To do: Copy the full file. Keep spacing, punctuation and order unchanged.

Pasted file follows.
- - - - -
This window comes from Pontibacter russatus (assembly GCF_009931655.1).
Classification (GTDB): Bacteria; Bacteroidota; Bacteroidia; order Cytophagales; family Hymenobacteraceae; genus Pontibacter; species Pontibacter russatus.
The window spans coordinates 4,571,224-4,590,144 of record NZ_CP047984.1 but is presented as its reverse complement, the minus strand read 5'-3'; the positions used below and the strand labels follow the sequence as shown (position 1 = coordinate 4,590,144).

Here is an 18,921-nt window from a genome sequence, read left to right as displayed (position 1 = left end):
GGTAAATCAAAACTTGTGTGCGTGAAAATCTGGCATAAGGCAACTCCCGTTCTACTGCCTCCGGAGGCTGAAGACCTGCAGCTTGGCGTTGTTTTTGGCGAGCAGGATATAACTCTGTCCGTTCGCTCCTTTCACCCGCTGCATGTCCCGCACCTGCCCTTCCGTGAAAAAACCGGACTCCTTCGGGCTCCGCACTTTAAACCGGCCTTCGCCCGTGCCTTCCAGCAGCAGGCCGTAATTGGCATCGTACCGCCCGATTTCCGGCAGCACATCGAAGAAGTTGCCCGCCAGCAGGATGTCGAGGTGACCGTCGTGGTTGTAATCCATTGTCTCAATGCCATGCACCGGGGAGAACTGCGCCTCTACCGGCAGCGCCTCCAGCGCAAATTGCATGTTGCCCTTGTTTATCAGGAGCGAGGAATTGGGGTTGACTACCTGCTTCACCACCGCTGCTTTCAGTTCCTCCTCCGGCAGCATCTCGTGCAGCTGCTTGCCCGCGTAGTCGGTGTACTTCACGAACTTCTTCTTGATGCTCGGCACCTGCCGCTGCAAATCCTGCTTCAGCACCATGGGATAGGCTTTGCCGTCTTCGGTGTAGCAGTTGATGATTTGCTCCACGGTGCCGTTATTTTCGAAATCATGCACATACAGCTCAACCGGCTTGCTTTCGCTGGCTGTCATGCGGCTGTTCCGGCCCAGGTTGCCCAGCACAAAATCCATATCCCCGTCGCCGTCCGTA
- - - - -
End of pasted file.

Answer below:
This window comes from Pontibacter russatus (assembly GCF_009931655.1).
Classification (GTDB): Bacteria; Bacteroidota; Bacteroidia; order Cytophagales; family Hymenobacteraceae; genus Pontibacter; species Pontibacter russatus.
The window spans coordinates 4,571,224-4,590,144 of record NZ_CP047984.1 but is presented as its reverse complement, the minus strand read 5'-3'; the positions used below and the strand labels follow the sequence as shown (position 1 = coordinate 4,590,144).

Here is an 18,921-nt window from a genome sequence, read left to right as displayed (position 1 = left end):
GGTAAATCAAAACTTGTGTGCGTGAAAATCTGGCATAAGGCAACTCCCGTTCTACTGCCTCCGGAGGCTGAAGACCTGCAGCTTGGCGTTGTTTTTGGCGAGCAGGATATAACTCTGTCCGTTCGCTCCTTTCACCCGCTGCATGTCCCGCACCTGCCCTTCCGTGAAAAAACCGGACTCCTTCGGGCTCCGCACTTTAAACCGGCCTTCGCCCGTGCCTTCCAGCAGCAGGCCGTAATTGGCATCGTACCGCCCGATTTCCGGCAGCACATCGAAGAAGTTGCCCGCCAGCAGGATGTCGAGGTGACCGTCGTGGTTGTAATCCATTGTCTCAATGCCATGCACCGGGGAGAACTGCGCCTCTACCGGCAGCGCCTCCAGCGCAAATTGCATGTTGCCCTTGTTTATCAGGAGCGAGGAATTGGGGTTGACTACCTGCTTCACCACCGCTGCTTTCAGTTCCTCCTCCGGCAGCATCTCGTGCAGCTGCTTGCCCGCGTAGTCGGTGTACTTCACGAACTTCTTCTTGATGCTCGGCACCTGCCGCTGCAAATCCTGCTTCAGCACCATGGGATAGGCTTTGCCGTCTTCGGTGTAGCAGTTGATGATTTGCTCCACGGTGCCGTTATTTTCGAAATCATGCACATACAGCTCAACCGGCTTGCTTTCGCTGGCTGTCATGCGGCTGTTCCGGCCCAGGTTGCCCAGCACAAAATCCATATCCCCGTCGCCGTCCGTA